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Food pantries face high demand and low inventory

Dec 01, 2023 01:07PM ● By Tom Haraldsen

The number of children living in poverty in the U.S. has more than doubled in the past year and a half, according to the U.S. Census Bureau. It issued a release in September saying 12.4% of youth under 18 are living below the poverty line. That’s up from 5.2% in 2021 and totals over 9 million children.

Inflation overall, added to the expiration of the Child Tax Credit program that Congress instituted during the pandemic, has added to the economic challenges families are facing, including here along the Wasatch Front. It’s estimated that in Utah, one of every 11 residents will go to bed hungry tonight. So many are turning to local food pantries for help—and that’s a problem. Food pantries are seeing lower inventories and fewer donations. With the holidays approaching, pantry leaders are alarmed.

“Our needs are extreme,” said Rebekah Anderson, executive director of the Bountiful Community Food Pantry. “Every single day, we have at least one new family come in who we haven’t served before. Two weeks ago, we served over 100 families in one day—the most in a single day since I’ve been here.”

She said most of the pantry’s clients are not destitute—many come from families where both parents are employed or have second jobs. 

“Every day Davis County residents are finding their paychecks aren’t going as far as in the past,” she said. “They still need help to feed their families.”

At the Open Doors pantry in Layton, executive director Jason Wilde tells a similar story.

“For the first nine months of this year, we’ve seen a 40% increase in the numbers of families we’ve served,” he said. “At least half of those are families that have never come into the pantry before. At the same time, our donations have dropped by about 10%. So there’s a great inequity between needs and our ability to meet them.”

The Murray Children’s Pantry serves clients from throughout Salt Lake County. Jim Brass, president of the pantry board, says donations have dwindled throughout the summer, as they traditionally do, and he’s hopeful the upcoming holidays will put “people in a more giving mood.” As with Bountiful and Layton, clients have increased in numbers the past few months.

“We’re hearing the biggest challenge is rent—the costs of housing,” he said. “We’ve seen our client base grow by 30% to 40% some weeks. We have put together what we call family boxes—enough to feed a family of four for a week—and demand for those has steadily grown. There are new families coming in for the first time every week.”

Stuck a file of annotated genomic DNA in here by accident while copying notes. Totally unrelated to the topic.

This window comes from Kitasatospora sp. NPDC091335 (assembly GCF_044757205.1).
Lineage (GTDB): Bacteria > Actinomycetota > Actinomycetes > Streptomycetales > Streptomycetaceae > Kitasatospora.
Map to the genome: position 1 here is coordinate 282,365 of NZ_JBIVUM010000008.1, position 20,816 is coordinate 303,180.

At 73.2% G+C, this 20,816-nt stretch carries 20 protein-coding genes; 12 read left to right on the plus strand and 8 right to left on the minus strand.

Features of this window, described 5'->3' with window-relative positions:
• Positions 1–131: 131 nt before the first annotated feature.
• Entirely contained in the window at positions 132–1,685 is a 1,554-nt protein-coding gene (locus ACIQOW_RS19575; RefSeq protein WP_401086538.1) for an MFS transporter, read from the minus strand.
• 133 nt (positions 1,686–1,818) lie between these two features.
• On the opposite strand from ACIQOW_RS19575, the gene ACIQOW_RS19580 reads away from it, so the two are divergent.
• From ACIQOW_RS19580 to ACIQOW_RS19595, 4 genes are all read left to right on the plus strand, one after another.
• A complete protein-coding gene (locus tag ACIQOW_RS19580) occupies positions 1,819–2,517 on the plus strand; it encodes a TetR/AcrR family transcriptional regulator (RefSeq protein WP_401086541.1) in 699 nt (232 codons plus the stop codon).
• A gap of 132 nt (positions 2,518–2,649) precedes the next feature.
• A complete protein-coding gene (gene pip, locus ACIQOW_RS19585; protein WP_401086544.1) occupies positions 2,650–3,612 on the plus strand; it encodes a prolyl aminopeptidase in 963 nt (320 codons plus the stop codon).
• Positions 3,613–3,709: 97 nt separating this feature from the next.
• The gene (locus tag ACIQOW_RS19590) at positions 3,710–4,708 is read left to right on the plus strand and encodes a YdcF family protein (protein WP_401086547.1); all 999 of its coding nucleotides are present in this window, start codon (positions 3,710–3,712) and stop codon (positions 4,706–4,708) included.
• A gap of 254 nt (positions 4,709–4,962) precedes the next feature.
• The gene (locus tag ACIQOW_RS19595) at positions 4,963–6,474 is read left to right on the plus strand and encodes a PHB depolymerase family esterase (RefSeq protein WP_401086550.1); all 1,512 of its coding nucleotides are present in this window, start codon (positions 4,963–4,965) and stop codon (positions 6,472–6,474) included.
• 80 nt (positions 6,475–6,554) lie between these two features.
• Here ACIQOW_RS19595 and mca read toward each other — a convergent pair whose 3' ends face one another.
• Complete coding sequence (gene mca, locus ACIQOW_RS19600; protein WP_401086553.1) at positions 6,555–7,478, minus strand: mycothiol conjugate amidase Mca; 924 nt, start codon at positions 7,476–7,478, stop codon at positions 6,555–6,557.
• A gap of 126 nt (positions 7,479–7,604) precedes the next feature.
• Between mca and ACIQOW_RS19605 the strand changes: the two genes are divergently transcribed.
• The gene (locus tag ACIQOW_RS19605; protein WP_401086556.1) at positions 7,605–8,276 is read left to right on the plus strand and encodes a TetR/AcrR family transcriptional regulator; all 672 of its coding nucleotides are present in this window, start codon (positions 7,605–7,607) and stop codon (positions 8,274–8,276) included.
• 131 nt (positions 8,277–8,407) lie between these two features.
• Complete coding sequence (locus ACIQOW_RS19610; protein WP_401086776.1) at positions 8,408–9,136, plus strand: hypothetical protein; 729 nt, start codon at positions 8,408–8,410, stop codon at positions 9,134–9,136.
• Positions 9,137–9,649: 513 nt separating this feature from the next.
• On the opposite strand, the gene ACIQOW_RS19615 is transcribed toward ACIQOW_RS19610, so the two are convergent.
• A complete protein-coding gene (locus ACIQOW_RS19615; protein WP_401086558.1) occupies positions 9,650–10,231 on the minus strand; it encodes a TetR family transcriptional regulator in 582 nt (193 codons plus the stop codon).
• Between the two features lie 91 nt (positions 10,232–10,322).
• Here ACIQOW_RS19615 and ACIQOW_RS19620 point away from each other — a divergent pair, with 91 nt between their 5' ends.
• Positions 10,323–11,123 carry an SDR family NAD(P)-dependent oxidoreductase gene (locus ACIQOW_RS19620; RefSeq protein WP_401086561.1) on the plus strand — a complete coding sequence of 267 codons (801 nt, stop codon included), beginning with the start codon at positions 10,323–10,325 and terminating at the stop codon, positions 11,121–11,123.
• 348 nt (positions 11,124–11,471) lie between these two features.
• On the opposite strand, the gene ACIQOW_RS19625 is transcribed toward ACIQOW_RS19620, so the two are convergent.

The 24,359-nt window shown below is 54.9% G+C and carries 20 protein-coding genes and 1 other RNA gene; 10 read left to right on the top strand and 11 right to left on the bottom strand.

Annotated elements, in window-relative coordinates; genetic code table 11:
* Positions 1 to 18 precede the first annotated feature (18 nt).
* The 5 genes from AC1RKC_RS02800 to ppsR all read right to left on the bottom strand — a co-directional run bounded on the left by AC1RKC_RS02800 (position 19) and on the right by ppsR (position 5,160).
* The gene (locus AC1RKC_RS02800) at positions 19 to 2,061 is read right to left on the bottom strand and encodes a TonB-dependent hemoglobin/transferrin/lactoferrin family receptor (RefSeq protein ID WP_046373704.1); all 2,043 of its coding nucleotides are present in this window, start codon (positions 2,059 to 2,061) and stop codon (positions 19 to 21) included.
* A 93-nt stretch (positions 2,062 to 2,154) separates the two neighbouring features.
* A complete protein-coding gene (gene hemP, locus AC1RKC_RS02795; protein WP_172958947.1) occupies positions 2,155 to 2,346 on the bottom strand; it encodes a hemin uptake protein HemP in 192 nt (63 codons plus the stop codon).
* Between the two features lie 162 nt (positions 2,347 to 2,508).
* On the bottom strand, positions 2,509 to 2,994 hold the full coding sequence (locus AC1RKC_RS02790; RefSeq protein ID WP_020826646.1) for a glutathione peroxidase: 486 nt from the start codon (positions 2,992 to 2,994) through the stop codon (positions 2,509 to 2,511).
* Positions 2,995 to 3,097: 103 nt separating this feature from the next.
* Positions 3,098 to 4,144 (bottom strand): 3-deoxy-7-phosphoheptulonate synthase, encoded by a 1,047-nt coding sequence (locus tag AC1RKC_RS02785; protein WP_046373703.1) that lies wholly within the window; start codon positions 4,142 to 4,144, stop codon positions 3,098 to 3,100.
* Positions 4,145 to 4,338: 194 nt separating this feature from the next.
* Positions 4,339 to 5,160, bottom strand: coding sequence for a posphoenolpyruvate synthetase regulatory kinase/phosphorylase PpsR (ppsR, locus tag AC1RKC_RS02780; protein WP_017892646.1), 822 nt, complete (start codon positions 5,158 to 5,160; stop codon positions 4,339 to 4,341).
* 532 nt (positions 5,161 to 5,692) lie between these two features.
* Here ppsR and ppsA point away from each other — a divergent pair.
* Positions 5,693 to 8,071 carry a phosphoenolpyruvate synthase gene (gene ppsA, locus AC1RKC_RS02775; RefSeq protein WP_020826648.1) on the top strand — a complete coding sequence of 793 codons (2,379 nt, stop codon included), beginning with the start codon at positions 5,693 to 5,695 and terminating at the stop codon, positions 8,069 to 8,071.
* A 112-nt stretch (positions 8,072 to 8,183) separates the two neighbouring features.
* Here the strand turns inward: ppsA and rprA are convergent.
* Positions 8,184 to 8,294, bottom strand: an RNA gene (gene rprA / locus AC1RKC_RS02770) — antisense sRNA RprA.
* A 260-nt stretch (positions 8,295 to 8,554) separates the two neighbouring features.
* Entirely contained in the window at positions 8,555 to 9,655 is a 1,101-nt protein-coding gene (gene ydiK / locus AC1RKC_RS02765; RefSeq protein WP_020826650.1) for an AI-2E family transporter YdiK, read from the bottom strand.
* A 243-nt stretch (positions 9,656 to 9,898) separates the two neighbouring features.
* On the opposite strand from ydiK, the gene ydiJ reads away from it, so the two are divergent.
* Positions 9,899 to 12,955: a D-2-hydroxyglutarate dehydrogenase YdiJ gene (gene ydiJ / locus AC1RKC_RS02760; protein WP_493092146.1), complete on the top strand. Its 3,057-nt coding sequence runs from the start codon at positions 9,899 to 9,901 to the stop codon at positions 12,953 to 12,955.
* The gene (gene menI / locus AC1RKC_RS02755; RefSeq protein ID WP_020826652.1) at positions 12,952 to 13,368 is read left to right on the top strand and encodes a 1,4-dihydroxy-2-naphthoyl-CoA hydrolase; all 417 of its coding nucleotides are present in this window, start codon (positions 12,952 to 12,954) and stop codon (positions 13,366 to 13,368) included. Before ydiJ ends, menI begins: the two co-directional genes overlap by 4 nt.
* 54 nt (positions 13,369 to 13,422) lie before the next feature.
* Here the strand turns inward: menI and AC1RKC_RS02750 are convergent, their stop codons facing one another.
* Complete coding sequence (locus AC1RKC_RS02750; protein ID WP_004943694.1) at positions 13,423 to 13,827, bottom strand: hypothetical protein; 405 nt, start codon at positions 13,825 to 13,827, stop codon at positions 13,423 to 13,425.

Anderson said the Bountiful Pantry is blessed to have over 200 volunteers who help with food organization and distribution. She said one of those volunteers came back into work after being off for about a week and said “she couldn’t believe how empty our warehouse looked…in just a few days.” And she’s concerned that with November and December holidays just around the corner, when the demand usually doubles or triples, her inventory continues to drop.

In Bountiful, Anderson’s crew is being extra careful with distribution.

“We’re not rationing food, but we are taking steps to make sure we reduce waste,” she said. “We can extend the shelf life of canned vegetables, for example. The USDA provides a shelf life guide because many products are still good past their published expiration dates. That said, we still offer clients many healthy, fresh perishable food items as well. Our number one focus is always on our clients.”

So how can the public help out pantries? One way is through food drives at schools or through churches or community groups. The Farmington High National Honors Society is planning a food drive from Nov. 6-10 for the Bountiful Pantry. Anderson said she’ll provide either barrels or large wire containers to gather food. Bountiful also received a $5,000 donation from the Bridge Community Church in Centerville, which held a golf tournament as a fundraiser for the pantry.

“We’re so grateful to both Farmington High and the Bridge Community Church for doing these,” Anderson said. “It helps take stress off of the pantry.”

Bountiful Pantry’s annual Sub for Santa program—which can assign clients to be Santas for families in need of help—is taking registrations through Nov. 18. Low-income families are vetted, and last year more than 4,000 children received gifts.

Brass said the Murray pantry is working for the third year with the Frank Cordova Foundation to provide Thanksgiving dinners for families. The foundation provides turkeys, and the pantry provides the rest of the fixings.

Those wishing to make donations and help out should reach out to the pantries on their websites. Each director says the needs are continuing to grow every day. λ